He grew up, also in Oklahoma, and recalled how the University of Oklahoma became the first collegiate team to drop its unofficial mascot, Little Red, a student who dressed as an Indian chief and danced on the sidelines during football games.

Protests on campus forced the demise of Little Red. In 2005, Oklahoma adopted two costumed horses, Boomer and Sooner, as mascots who represented the real horses that pulled the Sooner Schooner. But many students didn’t take to them.

One of them was Royce Young, who wrote about the university’s “mascot crisis” in an online forum in 2007:

“But why can’t OU bring back Little Red? Oklahoma prides itself on being ‘Native America.’ American Indian heritage is something that is more prevalent in this state than any other in the nation. Would it be so wrong to have Native American imagery representing ‘Native America?’ "

Young, 27, and a writer for CBS Sports, said he now believes he would have written a more educated post after having discussed the mascot issue with Native Americans.

"I wouldn’t say I regret writing it,” he said. “But I’d be much more sensitive of understanding why Little Red was insensitive to some instead of saying, ‘What’s the big deal?’ ”

Royce said he saw nothing wrong with Oklahoma honoring its native people, but not with a tasteless mascot.

Several college teams followed Oklahoma’s footsteps and dropped Native American mascots - Stanford and Syracuse among them.

The movement to do away with Indian mascots gained momentum after the American Psychological Association in 2005 called for the immediate retirement of the mascots based on studies that showed the harmful effects of inaccurate racial portrayals.

The following year, the NCAA, the governing body of collegiate sports, adopted a policy banning teams with “hostile or abusive racial/ethnic/national origin mascots, nicknames or imagery” from competition. The ban affected high-powered football schools such as Florida State University with Chief Osceola and the University of Illinois, whose official symbol was Chief Illiniwek.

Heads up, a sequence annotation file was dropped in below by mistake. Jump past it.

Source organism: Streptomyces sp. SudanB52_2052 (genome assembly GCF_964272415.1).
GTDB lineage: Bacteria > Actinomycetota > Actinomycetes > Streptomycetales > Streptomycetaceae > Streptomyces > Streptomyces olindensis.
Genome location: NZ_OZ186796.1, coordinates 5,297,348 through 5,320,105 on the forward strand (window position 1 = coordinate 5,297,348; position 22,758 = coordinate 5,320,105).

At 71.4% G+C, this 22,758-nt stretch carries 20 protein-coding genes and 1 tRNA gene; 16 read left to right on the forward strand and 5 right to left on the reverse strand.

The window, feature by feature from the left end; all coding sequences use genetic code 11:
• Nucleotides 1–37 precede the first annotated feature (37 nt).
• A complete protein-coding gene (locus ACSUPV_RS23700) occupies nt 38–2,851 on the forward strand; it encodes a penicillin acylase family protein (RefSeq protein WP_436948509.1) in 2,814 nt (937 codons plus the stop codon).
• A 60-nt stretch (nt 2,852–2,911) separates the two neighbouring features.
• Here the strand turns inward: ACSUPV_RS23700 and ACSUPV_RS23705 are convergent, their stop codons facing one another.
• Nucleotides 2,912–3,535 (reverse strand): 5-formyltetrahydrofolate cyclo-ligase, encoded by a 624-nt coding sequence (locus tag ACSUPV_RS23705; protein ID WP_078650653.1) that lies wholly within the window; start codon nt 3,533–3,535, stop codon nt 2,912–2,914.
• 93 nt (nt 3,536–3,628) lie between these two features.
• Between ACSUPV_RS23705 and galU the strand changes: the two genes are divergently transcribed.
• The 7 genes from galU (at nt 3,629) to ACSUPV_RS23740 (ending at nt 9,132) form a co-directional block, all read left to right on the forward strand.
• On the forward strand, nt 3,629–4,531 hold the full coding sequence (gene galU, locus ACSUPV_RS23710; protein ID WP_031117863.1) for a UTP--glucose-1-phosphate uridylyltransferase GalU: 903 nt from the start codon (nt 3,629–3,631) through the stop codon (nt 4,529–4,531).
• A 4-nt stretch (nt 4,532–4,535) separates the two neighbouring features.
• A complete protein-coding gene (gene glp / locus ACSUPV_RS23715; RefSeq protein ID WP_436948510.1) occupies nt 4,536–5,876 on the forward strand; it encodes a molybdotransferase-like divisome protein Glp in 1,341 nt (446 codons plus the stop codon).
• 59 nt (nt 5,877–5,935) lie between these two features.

Some states have put the morality of the Indian mascots up for a vote.

Last year, voters dumped the University of North Dakota's Fighting Sioux mascot. And Oregon prohibited public schools from the use of Native American names, symbols or images. The names on the banned list include: Redskins, Savages, Indians, Indianettes, Chiefs and Braves.

At Florida State University, a white man dresses up as Chief Osceola, smears war paint on his face and rides an appaloosa called Renegade to the middle of Doak Campbell Stadium. He plants a burning spear on the field before every home game. The marching band plays Indian-themed music, and the crowd goes wild doing the “tomahawk chop,” a move picked up by the Atlanta Braves.

FSU student Lincoln Golike, who played Osceola in 2002, told the Florida State Times back then that it was tremendous honor to have so many admiring fans.

The Seminole tribe in Florida made an agreement with FSU to allow the use of its name that allows the university to continue competing in the NCAA. The university says its relationship with the Seminole tribe is one of mutual respect.

However, the Seminole nation in Oklahoma, comprised of the descendants of a majority of the Seminoles forced from their lands by the Indian Removal Act, has voiced its opposition to FSU’s mascot.

The real Chief Osceola fought U.S. soldiers in the Seminole Wars. He was captured in 1837 under a flag of truce and died in prison. Before his burial, the soldiers chopped off the head of the Indian warrior to keep as a trophy. That Osceola serves as a mascot at FSU doesn’t sit well with the Seminoles in Oklahoma and many other Native Americans.

“Native Americans feel offended, they feel hurt. They feel their identity is being trivialized,” says Carol Spindel, who wrote “Dancing at Halftime,” a book that explored native mascots.

“This is such an ingrained part of American culture that it’s very hard to get people to question it,” says Spindel, a professor at the University of Illinois at Urbana-Champaign, where the official symbol used to be Chief Illiniwek. He was the subject of debate for decades and made his last appearance in 2007 under the threat of  NCAA sanctions.

But five years later, there are still some who want Illiniwek back. A nonbinding student referendum held just weeks ago strongly favored making him the official mascot again.

Spindel concluded in her book that mascots such as Chief Illiniwek were a reflection not of native people but of those who invented them.

“If we do a census of the population in our collective imagination, imaginary Indians are one of the largest demographic groups,” Spindel writes in her book.